“Too Blessed To Be Stressed”: Bullsh*t

fa2b07e85e46e055a9d3a4abcb2855a3--grey-stain-pallet-signs

“Too Blessed To Be Stressed.”

You’ll see this phrase often on Christian art and gifts. Tote bags and painted pallets, travel mugs and tea towels that declare that one cannot be simultaneously “blessed” and “stressed.”

I have always found this phrase to be problematic. Right now, I found it downright offensive. Who decided that it’s not possible to be stressed out just because you’re also blessed by God? How are we defining “blessed” anyway?

Right now, around here, “blessed” tends to mean that your family is safe and your house didn’t flood. This was the case for me. However, I have been careful not to say that I was “blessed.” I’ve been saying “lucky” or “fortunate” or other words because saying I was blessed not only seems theologically unsound, it seems rude. If I was blessed by God with a safe family and a dry house all the way through Harvey, doesn’t that imply that other people were not blessed? Doesn’t that imply that God picked and chose who would be blessed or not? Doesn’t that imply that God had some list of people He was going to protect and some people just weren’t on it?

I simply don’t believe that.

I believe that humans are responsible for climate change and therefore are a good deal responsible for massive hurricanes and other events we like to call “acts of God.” I believe that humans have over built this area and did not pay attention to warnings about flooding and so we are a good deal responsible for the extent of this disaster. I believe that whether a person’s house ended up flooding or not was due to chance, because rain fell on everyone, everywhere. The rain fell and where it rose the highest had nothing to do with God’s favor, and everything to do with the way the earth is shaped. For he makes his sun rise on the evil and on the good, and sends rain on the just and on the unjust. Matthew 5:45.

Whether your house is safe or you lost everything, what I have discovered through this disaster is that we are all blessed. We are all blessed because we are loved so deeply by God. We are all blessed because we are not alone. We are all blessed because we are reaching out to help one another, through acts of service, prayers, and love.

That does not, however, mean that we are not stressed. Natural disasters are fucking stressful. Especially if you lost everything, but even if you didn’t. Because it’s everywhere. The water, the damage, the hashtags, the helplessness. The need is overwhelming. There’s so much to do, and often we don’t know where to start. (Hint: prayer is always a good place to start.)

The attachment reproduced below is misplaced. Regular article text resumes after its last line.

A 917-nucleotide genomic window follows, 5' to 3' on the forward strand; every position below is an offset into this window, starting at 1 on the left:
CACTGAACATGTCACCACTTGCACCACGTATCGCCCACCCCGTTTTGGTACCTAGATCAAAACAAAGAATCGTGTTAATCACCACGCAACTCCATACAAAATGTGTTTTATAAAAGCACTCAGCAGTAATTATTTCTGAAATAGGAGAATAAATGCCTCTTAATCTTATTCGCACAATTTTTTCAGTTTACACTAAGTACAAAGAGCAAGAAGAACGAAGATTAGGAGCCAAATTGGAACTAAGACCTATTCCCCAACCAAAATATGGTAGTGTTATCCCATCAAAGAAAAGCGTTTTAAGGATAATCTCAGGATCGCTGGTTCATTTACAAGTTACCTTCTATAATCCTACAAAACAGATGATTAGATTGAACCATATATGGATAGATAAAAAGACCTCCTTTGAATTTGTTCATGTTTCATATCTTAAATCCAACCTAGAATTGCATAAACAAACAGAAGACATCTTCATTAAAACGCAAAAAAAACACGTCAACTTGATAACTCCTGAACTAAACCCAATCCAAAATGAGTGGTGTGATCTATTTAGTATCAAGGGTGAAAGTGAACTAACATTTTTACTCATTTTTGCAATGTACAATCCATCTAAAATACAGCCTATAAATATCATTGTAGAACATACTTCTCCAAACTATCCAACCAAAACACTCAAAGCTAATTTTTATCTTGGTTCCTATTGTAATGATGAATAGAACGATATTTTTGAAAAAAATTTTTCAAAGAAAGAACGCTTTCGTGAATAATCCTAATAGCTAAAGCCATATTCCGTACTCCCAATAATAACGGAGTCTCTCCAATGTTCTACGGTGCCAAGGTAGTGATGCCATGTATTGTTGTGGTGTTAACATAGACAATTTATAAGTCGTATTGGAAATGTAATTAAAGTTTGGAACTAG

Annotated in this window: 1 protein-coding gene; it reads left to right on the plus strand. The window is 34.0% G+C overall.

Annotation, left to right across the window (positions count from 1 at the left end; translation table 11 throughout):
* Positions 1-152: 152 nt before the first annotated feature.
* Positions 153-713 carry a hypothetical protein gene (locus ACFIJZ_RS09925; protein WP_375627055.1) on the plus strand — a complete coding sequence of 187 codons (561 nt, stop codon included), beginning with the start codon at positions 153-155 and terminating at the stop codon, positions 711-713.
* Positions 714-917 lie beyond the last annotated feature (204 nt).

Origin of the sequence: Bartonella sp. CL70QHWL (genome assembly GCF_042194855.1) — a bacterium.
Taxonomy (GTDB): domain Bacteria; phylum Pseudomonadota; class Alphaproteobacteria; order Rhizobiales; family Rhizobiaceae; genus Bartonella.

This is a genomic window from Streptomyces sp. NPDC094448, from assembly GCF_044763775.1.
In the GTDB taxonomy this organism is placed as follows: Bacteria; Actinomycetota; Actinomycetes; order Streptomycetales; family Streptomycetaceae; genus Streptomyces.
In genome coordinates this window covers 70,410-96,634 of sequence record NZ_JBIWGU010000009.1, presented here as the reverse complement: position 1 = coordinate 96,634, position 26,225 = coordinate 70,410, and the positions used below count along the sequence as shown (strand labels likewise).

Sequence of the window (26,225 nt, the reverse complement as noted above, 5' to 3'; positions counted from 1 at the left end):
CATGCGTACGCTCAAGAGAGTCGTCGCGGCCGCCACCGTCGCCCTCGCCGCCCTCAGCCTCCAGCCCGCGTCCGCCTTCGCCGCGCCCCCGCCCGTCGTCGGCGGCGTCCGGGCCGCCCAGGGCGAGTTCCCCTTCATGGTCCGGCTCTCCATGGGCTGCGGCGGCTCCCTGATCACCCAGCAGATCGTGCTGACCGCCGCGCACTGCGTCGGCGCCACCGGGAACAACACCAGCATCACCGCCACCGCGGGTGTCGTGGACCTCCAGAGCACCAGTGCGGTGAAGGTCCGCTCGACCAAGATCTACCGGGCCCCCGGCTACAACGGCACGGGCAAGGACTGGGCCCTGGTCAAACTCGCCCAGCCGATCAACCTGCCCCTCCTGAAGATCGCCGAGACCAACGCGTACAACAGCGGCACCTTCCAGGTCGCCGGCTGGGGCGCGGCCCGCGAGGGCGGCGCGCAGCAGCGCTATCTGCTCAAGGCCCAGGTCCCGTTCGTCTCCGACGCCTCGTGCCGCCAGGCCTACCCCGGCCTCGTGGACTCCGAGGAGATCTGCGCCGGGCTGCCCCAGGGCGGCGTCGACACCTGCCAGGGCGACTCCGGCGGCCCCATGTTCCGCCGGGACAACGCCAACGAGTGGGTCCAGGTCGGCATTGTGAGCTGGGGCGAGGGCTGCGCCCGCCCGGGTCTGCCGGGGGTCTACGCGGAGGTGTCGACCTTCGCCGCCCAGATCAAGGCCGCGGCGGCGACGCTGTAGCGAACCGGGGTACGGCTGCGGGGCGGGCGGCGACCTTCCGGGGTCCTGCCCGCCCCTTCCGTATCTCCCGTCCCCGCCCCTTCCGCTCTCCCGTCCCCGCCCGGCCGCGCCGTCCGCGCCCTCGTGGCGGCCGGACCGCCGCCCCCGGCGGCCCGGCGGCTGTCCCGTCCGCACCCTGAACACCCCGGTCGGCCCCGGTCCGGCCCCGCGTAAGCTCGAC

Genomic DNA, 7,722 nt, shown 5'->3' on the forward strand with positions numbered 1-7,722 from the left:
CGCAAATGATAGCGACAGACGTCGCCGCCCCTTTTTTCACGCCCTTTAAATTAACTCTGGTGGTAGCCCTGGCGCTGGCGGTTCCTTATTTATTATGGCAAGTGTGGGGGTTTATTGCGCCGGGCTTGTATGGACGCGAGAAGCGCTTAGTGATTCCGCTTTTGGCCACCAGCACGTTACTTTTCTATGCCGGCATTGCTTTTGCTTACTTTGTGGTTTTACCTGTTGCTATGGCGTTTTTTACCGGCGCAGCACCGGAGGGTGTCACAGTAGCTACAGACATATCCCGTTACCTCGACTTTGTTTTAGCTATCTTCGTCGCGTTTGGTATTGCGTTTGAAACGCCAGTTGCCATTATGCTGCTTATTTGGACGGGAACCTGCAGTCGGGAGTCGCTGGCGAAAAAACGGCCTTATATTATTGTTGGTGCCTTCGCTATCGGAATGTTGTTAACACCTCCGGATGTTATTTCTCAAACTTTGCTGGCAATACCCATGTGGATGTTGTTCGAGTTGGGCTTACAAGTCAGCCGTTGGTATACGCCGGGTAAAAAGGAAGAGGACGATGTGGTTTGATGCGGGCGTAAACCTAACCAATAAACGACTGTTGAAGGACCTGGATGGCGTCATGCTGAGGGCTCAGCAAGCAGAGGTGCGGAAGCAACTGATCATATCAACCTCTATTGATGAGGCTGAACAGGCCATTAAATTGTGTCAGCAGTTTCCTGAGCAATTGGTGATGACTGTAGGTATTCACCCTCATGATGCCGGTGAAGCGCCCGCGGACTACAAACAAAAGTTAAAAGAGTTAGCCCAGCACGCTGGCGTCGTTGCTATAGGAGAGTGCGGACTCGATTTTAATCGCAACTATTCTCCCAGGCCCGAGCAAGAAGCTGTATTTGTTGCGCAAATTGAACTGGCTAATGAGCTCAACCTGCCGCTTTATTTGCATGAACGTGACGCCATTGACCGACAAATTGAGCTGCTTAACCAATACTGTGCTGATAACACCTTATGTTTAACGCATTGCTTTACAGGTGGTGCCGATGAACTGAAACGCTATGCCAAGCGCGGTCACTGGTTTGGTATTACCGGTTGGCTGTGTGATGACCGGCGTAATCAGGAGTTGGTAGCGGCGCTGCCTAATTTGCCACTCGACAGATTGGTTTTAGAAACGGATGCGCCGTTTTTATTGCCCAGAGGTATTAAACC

Being blessed and being stressed are not mutually exclusive. In fact, stress can often be a blessing in itself, and blessings help get us through stress. God gives us both.

So excuse me, but whoever came up with that cutesy phrase can shove it. They clearly have never experienced a hurricane.

 

Fear not, for I am with you; be not dismayed, for I am your God; I will strengthen you, I will help you, I will uphold you with my righteous right hand.

Isaiah 41:10

 

 

 

Living Water

aug31_harvey_ap2_1

“Are you ok?”

“Is your family safe?”

“Did you get any water?”

When I went to church this morning- our first full Eucharist since hurricane Harvey- I was bombarded by those same three questions everywhere I went. Most of us knew how the others were, thanks to social media. But some of us hadn’t seen each other since before the storm, and all the questions were about the water.

The water. This storm has changed the way I feel about water. I used to love rain, and maybe one day I will again, but right now the thought of rain just sounds threatening and terrible. I never understood the awesome, destructive force that water could be until I drove through a river that was usually a street, until I saw the highways of my city turned into seas, until my friends’ and neighbors’ homes were all but washed away. Until I saw water flood the house where my priest lives for the second time in less than 18 months. Water not only took homes, it took treasured belongings, people’s pets, and even some people’s lives. It took the life of my friends’ son a little less than a year ago, when he drowned in a swimming pool.

 

core_package_small

It’s difficult to see water this way. It’s difficult to feel that the one substance that all of creation counts on to survive has somehow become a force that’s destroying life. Right now, water feels toxic. It feels almost animalistic, like a living thing with a mind of its own, attacking the people of my community, my city, my state.

What brings me back from that fearful place is the reminded of what water means to us as Christians, and especially as Episcopalians. To us, water is living; it is a symbol of the Holy Spirit. It is what baptizes us into our lifelong relationship with Jesus Christ. We are washed in water then sealed and marked with oil as Christ’s own forever. During Eucharist every Sunday, some water is poured into the wine before it is given to the people. I’ve heard several explanations for this: 1) the water and wine together represent the water and blood that poured from Jesus’ side during the Crucifixion, 2) the water represents Christ’s humanity and the wine His divinity so the mixing of the two is us witnessing his human transformation, 3) the water represents us, the people, and the wine represents Christ, and the mixing symbolizes how we can never be separated. My personal favorite is #3, but those all make sense. The point is that water has a very central place in our liturgy, a very central place in Scripture, a very central place in life. It is the most life-giving substance on earth, both biologically and spiritually, and yet here it is, in hurricane form, causing so much devastation. So much pain. So much loss.